The Battle Against Evolution Continues


People who believe that the Bible is literally true in every particular have a hard time with modern science. Their belief that God created the world in six days is at odds with the science-based notion that the world is several billion years old. Beginning with the Scopes trial in the 1920s and into the present time, Fundamentalists have worked diligently to suppress the teaching of scientific ideas that conflict with their religion, especially the evolution of species. Anti-evolution is not a mainline Protestant, Catholic, or Jewish concern. Theologians of these religions have decided that science and religion have different concerns: science tries to work out the mechanisms of the natural world, religion tries to give it meaning.

Despite losing in court in every case since Scopes, anti-evolutionists have been resilient, resourceful and surprisingly effective. The recent decision in Kansas not to include evolution in state teaching standards is only one of their recent victories. At this time Alabama and Oklahoma have approved disclaimers to be pasted into the fronts of their biology textbooks to warn students of the dangers of evolution, and Fundamentalists are active in every state every year trying to eliminate ideas that are contrary to their religion. Scientists and science teachers could be more careful in their use of language so as not to give the impression that science speaks to religious questions. The more careful use of language and a better educated public are worthy and important goals, but efforts to this end will have no effect on fundamentalist intolerance. Anti- evolutionists understand the science well enough to think that it challenges their beliefs, and they will continue to fight it.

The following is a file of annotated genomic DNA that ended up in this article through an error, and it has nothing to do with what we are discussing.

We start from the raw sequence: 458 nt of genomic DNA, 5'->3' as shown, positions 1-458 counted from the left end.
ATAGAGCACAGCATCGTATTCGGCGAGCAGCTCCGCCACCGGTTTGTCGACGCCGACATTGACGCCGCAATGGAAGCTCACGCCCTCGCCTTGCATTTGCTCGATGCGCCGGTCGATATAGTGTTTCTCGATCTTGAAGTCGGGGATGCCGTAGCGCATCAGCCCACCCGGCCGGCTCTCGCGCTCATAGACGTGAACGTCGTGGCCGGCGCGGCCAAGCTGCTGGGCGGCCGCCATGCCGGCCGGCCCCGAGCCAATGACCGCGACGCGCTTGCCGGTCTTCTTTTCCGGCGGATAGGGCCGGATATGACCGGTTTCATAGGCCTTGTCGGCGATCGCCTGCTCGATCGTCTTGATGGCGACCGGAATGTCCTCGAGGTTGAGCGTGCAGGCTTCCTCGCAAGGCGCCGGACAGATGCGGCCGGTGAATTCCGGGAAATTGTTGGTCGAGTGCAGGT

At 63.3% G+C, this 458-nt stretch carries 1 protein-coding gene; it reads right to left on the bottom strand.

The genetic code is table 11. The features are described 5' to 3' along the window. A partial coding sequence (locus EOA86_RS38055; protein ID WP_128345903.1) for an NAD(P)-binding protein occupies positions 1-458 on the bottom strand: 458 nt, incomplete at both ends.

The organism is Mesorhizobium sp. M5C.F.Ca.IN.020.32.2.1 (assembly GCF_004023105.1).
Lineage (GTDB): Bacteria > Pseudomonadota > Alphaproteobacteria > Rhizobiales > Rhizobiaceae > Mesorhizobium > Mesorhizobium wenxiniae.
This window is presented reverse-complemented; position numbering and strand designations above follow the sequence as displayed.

We spoke with Dr. Eugenie Scott, director of the National Center for Science Education, about anti-evolution activities .

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